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GOP to Seek New, Stronger Anti-Crime Bill

November 12, 1994|DAVID G. SAVAGE and RONALD J. OSTROW | TIMES STAFF WRITERS

WASHINGTON — Republicans who will take control of Congress in January said Friday that they will quickly pass a stronger crime bill to end lengthy appeals for convicted criminals, give police more leeway in searching for evidence and encourage states to require violent offenders to serve longer terms, build more prisons and adopt sentencing reforms.

"We want to pass a real crime bill and we are committed to bringing it forward within the first 100 days," said Rep. Bill McCollum (R-Fla.), a leader on crime legislation in the House Judiciary Committee.

Republicans on Capitol Hill have chafed for more than a decade at their inability to pass ever-tougher measures to combat crime. While Democrats have moved to the right on crime, their senior committee chairmen in the House often bottled up what they saw as extreme proposals.

Now, suddenly, the way is cleared for Republicans to wage their own legislative war on crime.

"We won't have (Jack) Brooks blocking us any more," a jubilant McCollum said, referring to the crusty chairman of the House Judiciary Committee who was defeated by Texas voters on Tuesday.

The proposals are spelled out in "The Taking Back Our Streets Act" section of the Republican "contract with America," which more than 300 Republican candidates signed before the election.

But unlike the far-reaching Republican proposals for a balanced budget, tax cuts and strict time limits for welfare, the proposed anti-crime initiatives are not revolutionary. Many simply piggyback on popular state proposals, such as imposing mandatory prisons terms for repeat, violent offenders.

In other instances, the steps would expand programs included in this year's crime legislation. For example, the new crime law gives some money to states to encourage the adoption of "truth-in-sentencing" laws and the Republicans want to devote more money to that purpose.

It is widely agreed that the public has grown angry at hearing of violent criminals who, for example, might be sentenced to 15 years in prison but would become "eligible for parole" in perhaps four years. Under truth-in-sentencing, which became part of federal law in 1988, convicted criminals must serve at least 85% of their prison sentences.

Pointedly, the Republican leaders have distanced themselves from tough proposals advocated during the Ronald Reagan era, such as dropping the so-called Miranda warnings or scrapping the "exclusionary rule," which bars the use of illegally obtained evidence.

Sen. Orrin G. Hatch (R-Utah), expected to become chairman of the Senate Judiciary Committee, was asked Friday if he favors loosening the Miranda rule that makes a confession illegal when police fail to warn a suspect of his right to remain silent and to consult a lawyer.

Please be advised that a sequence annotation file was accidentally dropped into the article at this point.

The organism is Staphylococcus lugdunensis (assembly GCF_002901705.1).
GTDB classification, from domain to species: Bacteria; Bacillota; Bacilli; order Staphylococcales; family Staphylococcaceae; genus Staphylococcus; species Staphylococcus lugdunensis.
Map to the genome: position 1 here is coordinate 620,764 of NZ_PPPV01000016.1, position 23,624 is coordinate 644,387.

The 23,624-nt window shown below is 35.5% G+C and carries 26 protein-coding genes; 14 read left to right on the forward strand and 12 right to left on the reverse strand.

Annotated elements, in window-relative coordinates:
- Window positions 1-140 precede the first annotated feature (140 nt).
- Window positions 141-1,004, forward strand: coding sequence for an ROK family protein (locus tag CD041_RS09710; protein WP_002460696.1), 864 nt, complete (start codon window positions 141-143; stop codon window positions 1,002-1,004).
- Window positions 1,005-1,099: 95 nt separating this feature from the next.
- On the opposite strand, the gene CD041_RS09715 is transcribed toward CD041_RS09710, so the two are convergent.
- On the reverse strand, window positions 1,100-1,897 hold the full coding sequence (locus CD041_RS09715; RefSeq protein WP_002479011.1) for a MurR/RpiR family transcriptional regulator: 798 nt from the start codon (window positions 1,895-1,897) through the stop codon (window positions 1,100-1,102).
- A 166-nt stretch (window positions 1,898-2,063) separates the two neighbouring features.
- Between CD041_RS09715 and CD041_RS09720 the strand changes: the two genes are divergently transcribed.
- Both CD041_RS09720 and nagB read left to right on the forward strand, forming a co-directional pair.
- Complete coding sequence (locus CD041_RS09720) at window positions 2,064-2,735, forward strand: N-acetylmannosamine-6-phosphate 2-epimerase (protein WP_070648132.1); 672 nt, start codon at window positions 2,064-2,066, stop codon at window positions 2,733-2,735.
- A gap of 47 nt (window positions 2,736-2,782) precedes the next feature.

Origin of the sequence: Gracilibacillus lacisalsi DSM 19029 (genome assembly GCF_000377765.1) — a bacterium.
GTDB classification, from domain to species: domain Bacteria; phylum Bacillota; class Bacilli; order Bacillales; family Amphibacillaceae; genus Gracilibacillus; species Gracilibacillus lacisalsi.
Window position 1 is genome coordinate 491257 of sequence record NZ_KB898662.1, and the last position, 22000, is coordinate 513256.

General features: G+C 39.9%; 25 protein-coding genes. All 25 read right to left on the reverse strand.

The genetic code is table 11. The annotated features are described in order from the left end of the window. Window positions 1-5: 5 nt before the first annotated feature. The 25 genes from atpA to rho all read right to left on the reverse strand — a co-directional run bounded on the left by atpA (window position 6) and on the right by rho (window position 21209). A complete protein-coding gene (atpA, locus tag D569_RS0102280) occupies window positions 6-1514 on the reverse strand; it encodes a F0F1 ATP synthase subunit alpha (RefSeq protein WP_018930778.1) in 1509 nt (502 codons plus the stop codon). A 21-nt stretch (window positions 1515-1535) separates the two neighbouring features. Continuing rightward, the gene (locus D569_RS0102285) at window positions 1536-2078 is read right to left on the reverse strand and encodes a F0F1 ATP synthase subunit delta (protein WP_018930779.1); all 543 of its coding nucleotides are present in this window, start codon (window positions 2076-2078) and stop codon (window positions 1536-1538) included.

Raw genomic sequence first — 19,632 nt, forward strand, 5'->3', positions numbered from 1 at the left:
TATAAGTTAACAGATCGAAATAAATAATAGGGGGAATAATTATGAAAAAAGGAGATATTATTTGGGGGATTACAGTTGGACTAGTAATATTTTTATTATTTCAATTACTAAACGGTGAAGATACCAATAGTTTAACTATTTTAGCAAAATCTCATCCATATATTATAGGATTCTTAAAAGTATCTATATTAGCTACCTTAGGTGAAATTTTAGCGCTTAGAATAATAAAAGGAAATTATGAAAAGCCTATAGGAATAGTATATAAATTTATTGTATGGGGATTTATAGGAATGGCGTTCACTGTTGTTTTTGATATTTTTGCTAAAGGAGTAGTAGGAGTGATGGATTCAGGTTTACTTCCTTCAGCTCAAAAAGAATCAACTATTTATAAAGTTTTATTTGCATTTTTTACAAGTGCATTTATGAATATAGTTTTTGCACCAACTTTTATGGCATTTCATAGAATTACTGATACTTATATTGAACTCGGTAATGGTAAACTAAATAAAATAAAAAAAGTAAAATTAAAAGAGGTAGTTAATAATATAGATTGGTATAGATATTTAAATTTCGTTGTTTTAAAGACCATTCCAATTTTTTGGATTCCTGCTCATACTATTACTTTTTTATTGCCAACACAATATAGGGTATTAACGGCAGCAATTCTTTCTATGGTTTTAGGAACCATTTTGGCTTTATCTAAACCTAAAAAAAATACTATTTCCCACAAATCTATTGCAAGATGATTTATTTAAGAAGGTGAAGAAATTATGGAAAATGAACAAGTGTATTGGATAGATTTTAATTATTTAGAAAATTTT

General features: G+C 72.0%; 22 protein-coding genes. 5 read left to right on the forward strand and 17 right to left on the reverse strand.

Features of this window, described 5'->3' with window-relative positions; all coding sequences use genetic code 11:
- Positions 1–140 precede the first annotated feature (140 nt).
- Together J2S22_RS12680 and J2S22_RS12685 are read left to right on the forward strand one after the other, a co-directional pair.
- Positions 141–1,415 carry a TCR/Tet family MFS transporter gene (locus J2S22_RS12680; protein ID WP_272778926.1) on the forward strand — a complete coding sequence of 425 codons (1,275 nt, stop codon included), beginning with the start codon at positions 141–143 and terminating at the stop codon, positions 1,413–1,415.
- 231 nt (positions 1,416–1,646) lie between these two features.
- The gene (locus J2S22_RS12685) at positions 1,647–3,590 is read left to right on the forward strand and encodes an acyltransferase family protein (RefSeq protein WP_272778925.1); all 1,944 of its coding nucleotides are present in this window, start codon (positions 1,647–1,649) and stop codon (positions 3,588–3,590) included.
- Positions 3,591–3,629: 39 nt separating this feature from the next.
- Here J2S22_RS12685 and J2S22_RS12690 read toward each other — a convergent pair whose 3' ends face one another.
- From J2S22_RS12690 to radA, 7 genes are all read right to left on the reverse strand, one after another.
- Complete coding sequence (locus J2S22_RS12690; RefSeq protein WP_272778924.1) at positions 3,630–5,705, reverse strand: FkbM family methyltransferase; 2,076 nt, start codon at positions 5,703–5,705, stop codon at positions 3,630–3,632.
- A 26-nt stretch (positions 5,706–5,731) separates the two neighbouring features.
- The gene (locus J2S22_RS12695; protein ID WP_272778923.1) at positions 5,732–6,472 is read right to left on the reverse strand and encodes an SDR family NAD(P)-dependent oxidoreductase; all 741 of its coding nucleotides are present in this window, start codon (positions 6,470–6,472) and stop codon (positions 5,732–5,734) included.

"I have some trouble there," Hatch said. "Personally, I think that the Miranda warning probably is a good thing," Hatch told interviewers on the Court TV program, "Washington Watch."

Similarly, McCollum was asked whether Republicans might broadly attack the Supreme Court's 1961 decision that excludes illegally obtained evidence from a criminal trial.

"No, we won't want to excuse a clearly illegal search that violates someone's rights," he said. "But if an officer thought he was complying with the law in good faith, we don't want that evidence thrown out."

Twice during the 1980s, Republicans won broad support on Capitol Hill to amend the law to allow the use of criminal evidence turned up by "good faith" police searches but senior Democrats blocked the proposals from coming to a vote on the House floor.

Most Republicans also deny that they intend to repeal the recently enacted ban on the possession of certain assault weapons.

"That's not in the contract," McCollum said. "Some people might bring it up but I don't think it will be part of the agenda." Hatch said that he opposed the assault weapon ban but doubts that a majority in the Senate would want to reopen the issue next year.

Nonetheless, Republican lawmakers and their advisers on crime said that there is broad agreement on five key proposals for a new crime bill:

* Reduce the social spending included in the recent crime law and give more of the money to city officials to fight crime as they see fit. The crime bill passed last summer provides $6.9 billion over six years for crime prevention programs, many of which were derided by Republicans as wasteful.

"I think the first priority will be to take out the pork-barrel programs and turn it into block grants for local governments to use for crime prevention," said Richard K. Willard, a former Reagan Administration official who has advised House Republicans on crime.

The current law is "broken up into little programs that reflect federal judgments more than the states'," said William P. Barr, attorney general during the George Bush Administration.

In the past, "block grants" have been criticized as a Republican version of pork-barrel spending, and this proposal will likely meet strong opposition from the Democrats.

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